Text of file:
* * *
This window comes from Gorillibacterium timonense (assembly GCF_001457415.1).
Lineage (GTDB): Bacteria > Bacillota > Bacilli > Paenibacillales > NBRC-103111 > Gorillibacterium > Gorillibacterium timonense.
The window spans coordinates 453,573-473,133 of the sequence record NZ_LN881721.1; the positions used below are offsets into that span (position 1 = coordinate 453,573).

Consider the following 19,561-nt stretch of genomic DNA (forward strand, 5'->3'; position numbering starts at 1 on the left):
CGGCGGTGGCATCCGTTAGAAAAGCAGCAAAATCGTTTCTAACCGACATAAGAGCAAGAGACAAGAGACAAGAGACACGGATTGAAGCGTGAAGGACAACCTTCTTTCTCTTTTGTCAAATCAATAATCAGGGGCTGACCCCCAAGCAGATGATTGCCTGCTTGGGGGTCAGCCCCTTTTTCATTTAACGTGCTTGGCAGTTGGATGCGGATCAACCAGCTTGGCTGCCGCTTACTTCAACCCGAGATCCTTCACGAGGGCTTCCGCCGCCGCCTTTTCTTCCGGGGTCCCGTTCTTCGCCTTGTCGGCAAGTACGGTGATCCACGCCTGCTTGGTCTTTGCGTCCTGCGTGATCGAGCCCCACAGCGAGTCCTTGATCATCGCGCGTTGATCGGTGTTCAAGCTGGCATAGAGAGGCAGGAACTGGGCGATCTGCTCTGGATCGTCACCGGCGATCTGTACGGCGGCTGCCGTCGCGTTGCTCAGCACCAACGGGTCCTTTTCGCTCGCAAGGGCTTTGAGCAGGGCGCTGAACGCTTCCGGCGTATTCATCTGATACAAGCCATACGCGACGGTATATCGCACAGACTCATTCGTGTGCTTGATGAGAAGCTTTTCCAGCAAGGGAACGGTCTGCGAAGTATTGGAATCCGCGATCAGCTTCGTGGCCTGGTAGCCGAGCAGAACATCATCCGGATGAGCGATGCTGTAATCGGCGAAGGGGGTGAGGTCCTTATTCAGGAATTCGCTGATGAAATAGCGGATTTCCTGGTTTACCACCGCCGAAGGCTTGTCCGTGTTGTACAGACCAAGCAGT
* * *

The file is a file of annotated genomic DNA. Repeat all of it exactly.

This window comes from Gorillibacterium timonense (assembly GCF_001457415.1).
Lineage (GTDB): Bacteria > Bacillota > Bacilli > Paenibacillales > NBRC-103111 > Gorillibacterium > Gorillibacterium timonense.
The window spans coordinates 453,573-473,133 of the sequence record NZ_LN881721.1; the positions used below are offsets into that span (position 1 = coordinate 453,573).

Consider the following 19,561-nt stretch of genomic DNA (forward strand, 5'->3'; position numbering starts at 1 on the left):
CGGCGGTGGCATCCGTTAGAAAAGCAGCAAAATCGTTTCTAACCGACATAAGAGCAAGAGACAAGAGACAAGAGACACGGATTGAAGCGTGAAGGACAACCTTCTTTCTCTTTTGTCAAATCAATAATCAGGGGCTGACCCCCAAGCAGATGATTGCCTGCTTGGGGGTCAGCCCCTTTTTCATTTAACGTGCTTGGCAGTTGGATGCGGATCAACCAGCTTGGCTGCCGCTTACTTCAACCCGAGATCCTTCACGAGGGCTTCCGCCGCCGCCTTTTCTTCCGGGGTCCCGTTCTTCGCCTTGTCGGCAAGTACGGTGATCCACGCCTGCTTGGTCTTTGCGTCCTGCGTGATCGAGCCCCACAGCGAGTCCTTGATCATCGCGCGTTGATCGGTGTTCAAGCTGGCATAGAGAGGCAGGAACTGGGCGATCTGCTCTGGATCGTCACCGGCGATCTGTACGGCGGCTGCCGTCGCGTTGCTCAGCACCAACGGGTCCTTTTCGCTCGCAAGGGCTTTGAGCAGGGCGCTGAACGCTTCCGGCGTATTCATCTGATACAAGCCATACGCGACGGTATATCGCACAGACTCATTCGTGTGCTTGATGAGAAGCTTTTCCAGCAAGGGAACGGTCTGCGAAGTATTGGAATCCGCGATCAGCTTCGTGGCCTGGTAGCCGAGCAGAACATCATCCGGATGAGCGATGCTGTAATCGGCGAAGGGGGTGAGGTCCTTATTCAGGAATTCGCTGATGAAATAGCGGATTTCCTGGTTTACCACCGCCGAAGGCTTGTCCGTGTTGTACAGACCAAGCAGT